“The fresher the better” is usually the rule of thumb for seafood, but I’ve had excellent results in the last few years with frozen wild sockeye fillets.  For year-round convenience, I keep a supply of the fillets, which have been deboned, flash frozen, and vacuum-packed, in my freezer.  They’re smaller than their farmed counterparts—usually between 1-1/2 and 2 pounds—and the thinner fillets thaw quickly.  The process can be further expedited through a brief soak (still in the plastic packaging) in cool water.

packaged Sockeye

Those who are cooking for one or two will likely prefer a smaller portion.  Conveniently, fresh seafood can typically be purchased in the precise quantity desired.  When buying fresh, you can typically request the exact size piece desired and whether you’d like it from the thick or thin end of the whole fillet.  As an added bonus, if you ask, most fishmongers will remove the tiny pin bones, too.

Crispy Skin Salmon --  A quick sear on the stovetop creates tender salmon with deliciously crispy skin... perfect with your favorite seasonal side dishes or as a salad topper!

In the warmer months, we often enjoy Crispy Skin Salmon served atop a big, fresh salad.  I must be in a Caesar mood, because these two options readily come to mind:

Throughout the colder months, it’s equally satisfying with roasted vegetables and a variety of grains…and atop this recipe for Parmesan Mushroom Polenta.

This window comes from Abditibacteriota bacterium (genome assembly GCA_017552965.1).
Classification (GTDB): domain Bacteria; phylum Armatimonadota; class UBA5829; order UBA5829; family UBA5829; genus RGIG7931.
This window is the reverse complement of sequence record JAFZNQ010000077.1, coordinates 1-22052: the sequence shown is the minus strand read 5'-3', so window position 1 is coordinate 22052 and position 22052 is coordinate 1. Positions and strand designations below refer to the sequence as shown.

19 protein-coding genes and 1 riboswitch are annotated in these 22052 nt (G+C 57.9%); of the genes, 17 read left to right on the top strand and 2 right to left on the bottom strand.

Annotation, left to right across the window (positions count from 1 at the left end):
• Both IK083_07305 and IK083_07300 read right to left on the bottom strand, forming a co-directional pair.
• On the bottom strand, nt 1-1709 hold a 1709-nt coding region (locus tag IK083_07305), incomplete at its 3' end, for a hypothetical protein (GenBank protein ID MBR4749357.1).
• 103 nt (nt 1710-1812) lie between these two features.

Crispy Skin Salmon --  A quick sear on the stovetop creates tender salmon with deliciously crispy skin... perfect with your favorite seasonal side dishes or as a salad topper!
Crispy Skin Salmon --  A quick sear on the stovetop creates tender salmon with deliciously crispy skin... perfect with your favorite seasonal side dishes or as a salad topper!

Crispy Skin Salmon
Yield: 4 servings (or as much or little as needed)
A quick sear on the stovetop creates tender salmon with deliciously crispy skin...perfect with your favorite seasonal side dishes or as a salad topper!
Ingredients
  • 1 tablespoon oil* (or just enough to coat bottom of skillet)
  • 4 (6-ounce) salmon fillets, skin on (about 1-inch thick)
  • Sea or Kosher salt and freshly ground pepper
Instructions
  1. Pat the salmon dry with a paper towel. Sprinkle the skin side with a pinch or two of salt (no pepper at this point), and allow to rest for 5 minutes. The salt will draw more moisture out of the skin. (This translates to crispier skin!) Pat the skin completely dry again.
  2. Heat the olive oil in a skillet over medium to medium-high (about 6 or 7 on a scale of 10). An uncoated pan or cast iron skillet will allow for a better sear than a nonstick skillet. Test the heat level by letting a drop of water fall onto the skillet. It should sizzle. (This will take approximately 3 minutes for a gas stove, 5 minutes for electric.)
  3. Place the salmon skin side down in the pan. Do not move the fillets. Sprinkle the top of the fillets with a little salt and pepper, and allow the salmon to cook for 5 minutes or until the skin is well browned and the fillets are cooked about three quarters of the way through. Using a sturdy metal spatula, turn the fillets and cook until the fish is done to your liking. This could be a quick 15-30 seconds if you prefer your salmon pink in the center or another minute or so if you like your fish cooked through. (See Notes**)